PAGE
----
Its jurisdiction covers nearly all the civil province of Cádiz; only a few places, like Sanlucar, belong to the diocese of Seville, or, like Grazalema, to the diocese of Malaga. Cádiz (369,382) is the residence of the bishop.
Cádiz was raised by Urban IV to episcopal rank in 1263 at the request of king Alfonso X, a year after its Reconquista on the Moors. Its first bishop was Fray Juan Martinez. After the Christians had won from the Moors the Plaza (stronghold) de Algeciras, the ordinaries of Cádiz bore the title of Bishop of Cádiz and Algeciras, granted by Clement VI in 1352.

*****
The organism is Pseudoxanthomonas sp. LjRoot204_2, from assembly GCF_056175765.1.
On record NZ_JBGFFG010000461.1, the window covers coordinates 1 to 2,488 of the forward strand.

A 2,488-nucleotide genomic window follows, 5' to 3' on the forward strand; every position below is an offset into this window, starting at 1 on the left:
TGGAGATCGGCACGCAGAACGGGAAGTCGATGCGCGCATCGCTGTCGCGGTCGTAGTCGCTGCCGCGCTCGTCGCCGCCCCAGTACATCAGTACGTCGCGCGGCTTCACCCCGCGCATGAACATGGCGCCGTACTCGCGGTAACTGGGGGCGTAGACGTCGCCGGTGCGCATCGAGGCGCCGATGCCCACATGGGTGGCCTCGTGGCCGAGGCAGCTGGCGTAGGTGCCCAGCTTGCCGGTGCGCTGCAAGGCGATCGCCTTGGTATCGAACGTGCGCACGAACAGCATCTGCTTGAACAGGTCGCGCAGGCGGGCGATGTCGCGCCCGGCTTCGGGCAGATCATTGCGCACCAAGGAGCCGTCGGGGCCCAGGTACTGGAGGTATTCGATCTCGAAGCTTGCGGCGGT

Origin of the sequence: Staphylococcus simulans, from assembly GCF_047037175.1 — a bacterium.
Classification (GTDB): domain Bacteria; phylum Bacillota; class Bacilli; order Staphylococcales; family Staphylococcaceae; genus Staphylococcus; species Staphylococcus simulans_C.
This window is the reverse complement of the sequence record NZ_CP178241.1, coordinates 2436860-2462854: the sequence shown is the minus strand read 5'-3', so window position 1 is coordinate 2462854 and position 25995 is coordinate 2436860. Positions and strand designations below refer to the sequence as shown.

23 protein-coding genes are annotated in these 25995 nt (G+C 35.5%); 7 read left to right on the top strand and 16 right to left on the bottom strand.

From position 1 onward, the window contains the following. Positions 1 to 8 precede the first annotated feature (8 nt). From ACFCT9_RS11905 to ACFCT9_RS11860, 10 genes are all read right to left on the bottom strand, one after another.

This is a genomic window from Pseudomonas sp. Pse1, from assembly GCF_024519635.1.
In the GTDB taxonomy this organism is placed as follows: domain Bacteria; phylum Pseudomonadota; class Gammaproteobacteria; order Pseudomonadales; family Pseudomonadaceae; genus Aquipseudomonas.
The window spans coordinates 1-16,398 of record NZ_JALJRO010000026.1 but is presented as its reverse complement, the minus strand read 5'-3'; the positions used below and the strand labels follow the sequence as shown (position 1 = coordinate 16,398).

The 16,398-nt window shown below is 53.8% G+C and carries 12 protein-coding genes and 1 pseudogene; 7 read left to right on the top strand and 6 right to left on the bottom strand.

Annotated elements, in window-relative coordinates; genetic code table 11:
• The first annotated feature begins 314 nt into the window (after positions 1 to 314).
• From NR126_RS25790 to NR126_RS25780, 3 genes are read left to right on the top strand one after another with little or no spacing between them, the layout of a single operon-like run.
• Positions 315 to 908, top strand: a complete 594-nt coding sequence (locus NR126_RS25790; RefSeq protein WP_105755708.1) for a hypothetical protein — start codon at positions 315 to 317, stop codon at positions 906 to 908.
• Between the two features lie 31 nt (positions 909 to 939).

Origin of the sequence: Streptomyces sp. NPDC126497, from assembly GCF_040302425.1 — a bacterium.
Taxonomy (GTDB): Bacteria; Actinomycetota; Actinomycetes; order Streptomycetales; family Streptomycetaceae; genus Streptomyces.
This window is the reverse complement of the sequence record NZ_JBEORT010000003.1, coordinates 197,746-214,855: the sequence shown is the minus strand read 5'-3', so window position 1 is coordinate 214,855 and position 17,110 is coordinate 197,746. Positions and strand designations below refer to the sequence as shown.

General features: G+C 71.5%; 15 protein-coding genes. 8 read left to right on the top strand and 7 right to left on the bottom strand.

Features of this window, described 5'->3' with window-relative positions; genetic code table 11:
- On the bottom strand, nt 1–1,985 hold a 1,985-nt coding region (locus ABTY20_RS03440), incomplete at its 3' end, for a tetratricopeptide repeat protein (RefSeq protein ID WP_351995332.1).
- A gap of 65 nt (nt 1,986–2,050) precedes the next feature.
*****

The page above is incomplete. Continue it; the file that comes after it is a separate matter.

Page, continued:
The see counted amongst its prelates in 1441 CardinalJuan de Torquemada, an eminent Dominican theologian jurisconsult, who took a leading part in the Councils of Basle and Florence, and defended in his "Summe de Ecclesiâ" the direct power of the pope in temporal matters. By the Concordat of 1851 the diocese of Ceuta, also suffragan of Seville, was suppressed and incorporated with that of Cádiz, whose bishop was regularly Apostolic Administrator of Ceuta.